Author(s): 
Davis, Terence
Kipling, David
Publication Title: 
Disease Models & Mechanisms

The study of telomere biology is crucial to the understanding of aging and cancer. In the pursuit of greater knowledge in the field of human telomere biology, the mouse has been used extensively as a model. However, there are fundamental differences between mouse and human cells. Therefore, additional models are required. In light of this, we have characterized telomerase-deficient zebrafish (Danio rerio) as the second vertebrate model for human telomerase-driven diseases.

Author(s): 
Anchelin, Monique
Alcaraz-PÈrez, Francisca
MartÌnez, Carlos M.
BernabÈ-GarcÌa, Manuel
Mulero, Victoriano
Cayuela, MarÌa L.
Publication Title: 
Nature
Author(s): 
Anthes, Emily
Publication Title: 
Science of aging knowledge environment: SAGE KE

What's left to learn about aging? The burning question for many researchers is whether life-stretching pathways and genes from model organisms boost human life span. Researchers might be able to track down additional genes and pathways that adjust longevity by studying a broader range of organisms or by tracking the evolution of genes that promote aging. An alternative way to extend our lives might be to identify the genes behind late-life killers such as heart disease and diabetes.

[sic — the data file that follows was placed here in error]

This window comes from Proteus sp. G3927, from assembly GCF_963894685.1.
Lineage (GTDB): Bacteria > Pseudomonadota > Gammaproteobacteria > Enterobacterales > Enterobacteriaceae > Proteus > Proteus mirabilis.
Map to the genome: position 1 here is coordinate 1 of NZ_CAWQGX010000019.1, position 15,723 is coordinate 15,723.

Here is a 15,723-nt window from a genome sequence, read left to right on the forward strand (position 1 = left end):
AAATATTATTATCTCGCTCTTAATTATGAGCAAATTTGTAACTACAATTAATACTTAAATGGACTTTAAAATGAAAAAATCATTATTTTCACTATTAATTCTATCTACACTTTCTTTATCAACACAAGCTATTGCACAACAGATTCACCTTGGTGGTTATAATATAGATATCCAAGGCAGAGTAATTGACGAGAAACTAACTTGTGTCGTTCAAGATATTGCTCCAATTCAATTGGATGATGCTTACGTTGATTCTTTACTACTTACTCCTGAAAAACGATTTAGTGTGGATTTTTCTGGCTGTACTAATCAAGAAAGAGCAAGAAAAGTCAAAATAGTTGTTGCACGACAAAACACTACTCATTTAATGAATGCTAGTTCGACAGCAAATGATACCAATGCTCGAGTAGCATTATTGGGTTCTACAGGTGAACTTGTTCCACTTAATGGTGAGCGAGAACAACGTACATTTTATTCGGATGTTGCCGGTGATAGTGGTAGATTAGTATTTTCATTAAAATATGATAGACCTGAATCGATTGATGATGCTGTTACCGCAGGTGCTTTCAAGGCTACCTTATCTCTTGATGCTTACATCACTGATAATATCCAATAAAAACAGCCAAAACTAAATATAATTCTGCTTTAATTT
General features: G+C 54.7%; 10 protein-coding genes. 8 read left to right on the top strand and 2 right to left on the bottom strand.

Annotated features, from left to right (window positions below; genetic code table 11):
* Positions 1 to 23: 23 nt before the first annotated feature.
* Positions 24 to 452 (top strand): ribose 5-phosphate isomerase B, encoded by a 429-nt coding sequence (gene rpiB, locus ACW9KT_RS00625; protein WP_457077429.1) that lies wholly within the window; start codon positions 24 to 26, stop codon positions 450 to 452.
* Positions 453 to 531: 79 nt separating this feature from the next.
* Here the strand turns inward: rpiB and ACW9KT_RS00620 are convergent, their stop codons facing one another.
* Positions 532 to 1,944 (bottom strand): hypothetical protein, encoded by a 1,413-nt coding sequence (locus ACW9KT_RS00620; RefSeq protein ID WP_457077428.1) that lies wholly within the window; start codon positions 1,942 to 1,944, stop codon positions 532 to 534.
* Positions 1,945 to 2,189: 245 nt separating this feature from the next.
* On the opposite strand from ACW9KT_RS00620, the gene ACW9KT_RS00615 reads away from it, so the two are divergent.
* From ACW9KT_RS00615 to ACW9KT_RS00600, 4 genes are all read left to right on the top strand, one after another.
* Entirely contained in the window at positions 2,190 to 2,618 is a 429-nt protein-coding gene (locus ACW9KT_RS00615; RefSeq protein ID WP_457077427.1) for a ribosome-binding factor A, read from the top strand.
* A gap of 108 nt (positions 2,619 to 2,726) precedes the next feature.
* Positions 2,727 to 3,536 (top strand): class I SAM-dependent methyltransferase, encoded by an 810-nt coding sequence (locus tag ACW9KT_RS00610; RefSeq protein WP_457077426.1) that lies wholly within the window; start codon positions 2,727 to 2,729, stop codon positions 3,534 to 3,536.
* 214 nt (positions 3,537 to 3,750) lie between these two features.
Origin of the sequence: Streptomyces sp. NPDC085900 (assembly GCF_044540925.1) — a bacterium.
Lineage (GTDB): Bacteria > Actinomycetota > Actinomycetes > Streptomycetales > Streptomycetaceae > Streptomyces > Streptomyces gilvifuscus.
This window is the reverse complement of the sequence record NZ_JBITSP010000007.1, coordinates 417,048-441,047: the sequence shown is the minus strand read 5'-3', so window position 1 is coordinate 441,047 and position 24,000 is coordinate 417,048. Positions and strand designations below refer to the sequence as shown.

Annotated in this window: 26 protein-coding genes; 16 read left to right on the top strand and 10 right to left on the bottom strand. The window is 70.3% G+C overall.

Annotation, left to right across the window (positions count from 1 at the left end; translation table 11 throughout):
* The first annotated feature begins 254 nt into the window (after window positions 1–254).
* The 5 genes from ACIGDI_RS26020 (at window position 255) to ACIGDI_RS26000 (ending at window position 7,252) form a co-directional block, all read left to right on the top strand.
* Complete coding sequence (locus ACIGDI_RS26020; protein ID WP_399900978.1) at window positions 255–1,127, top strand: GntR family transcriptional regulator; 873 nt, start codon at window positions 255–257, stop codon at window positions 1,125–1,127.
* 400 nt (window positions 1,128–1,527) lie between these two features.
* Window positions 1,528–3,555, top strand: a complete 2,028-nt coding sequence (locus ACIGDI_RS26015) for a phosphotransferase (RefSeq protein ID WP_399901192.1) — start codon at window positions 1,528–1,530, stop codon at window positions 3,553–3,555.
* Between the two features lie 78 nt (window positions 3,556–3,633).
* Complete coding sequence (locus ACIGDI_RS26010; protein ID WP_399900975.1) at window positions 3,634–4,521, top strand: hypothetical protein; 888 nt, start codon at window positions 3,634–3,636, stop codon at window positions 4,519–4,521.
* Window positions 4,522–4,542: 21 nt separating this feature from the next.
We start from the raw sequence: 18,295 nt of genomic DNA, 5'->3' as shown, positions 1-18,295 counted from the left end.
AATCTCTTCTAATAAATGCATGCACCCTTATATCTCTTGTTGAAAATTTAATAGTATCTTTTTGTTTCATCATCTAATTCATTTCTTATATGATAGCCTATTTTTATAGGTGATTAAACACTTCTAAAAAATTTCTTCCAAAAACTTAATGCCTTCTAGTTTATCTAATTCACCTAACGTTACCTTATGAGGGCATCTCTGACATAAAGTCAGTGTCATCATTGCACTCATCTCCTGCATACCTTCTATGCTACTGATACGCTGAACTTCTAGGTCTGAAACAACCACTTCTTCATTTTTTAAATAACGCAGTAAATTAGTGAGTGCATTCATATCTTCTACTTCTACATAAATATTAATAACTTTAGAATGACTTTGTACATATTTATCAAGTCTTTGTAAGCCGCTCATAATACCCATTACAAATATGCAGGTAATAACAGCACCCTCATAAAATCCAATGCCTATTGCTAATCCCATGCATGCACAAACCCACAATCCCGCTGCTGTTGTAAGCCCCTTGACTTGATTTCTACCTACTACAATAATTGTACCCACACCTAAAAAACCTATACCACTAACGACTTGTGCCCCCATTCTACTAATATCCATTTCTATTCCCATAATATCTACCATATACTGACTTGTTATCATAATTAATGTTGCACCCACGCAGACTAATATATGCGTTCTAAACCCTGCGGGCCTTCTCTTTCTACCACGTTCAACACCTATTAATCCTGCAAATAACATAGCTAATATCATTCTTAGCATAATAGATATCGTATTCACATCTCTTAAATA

Author(s): 
Leslie, Mitch
Publication Title: 
Current Drug Targets

A significant increase of the elderly in populations of developed countries is followed by increase morbidity and mortality from main age-related diseases--cardiovascular and neuro-degenerative, cancer, diabetes mellitus, declining in a resistance to infections. Obviously, the development of means of the prevention of the premature ageing and these diseases in humans are crucial at present.

Author(s): 
Anisimov, Vladimir N.
Publication Title: 
PLoS genetics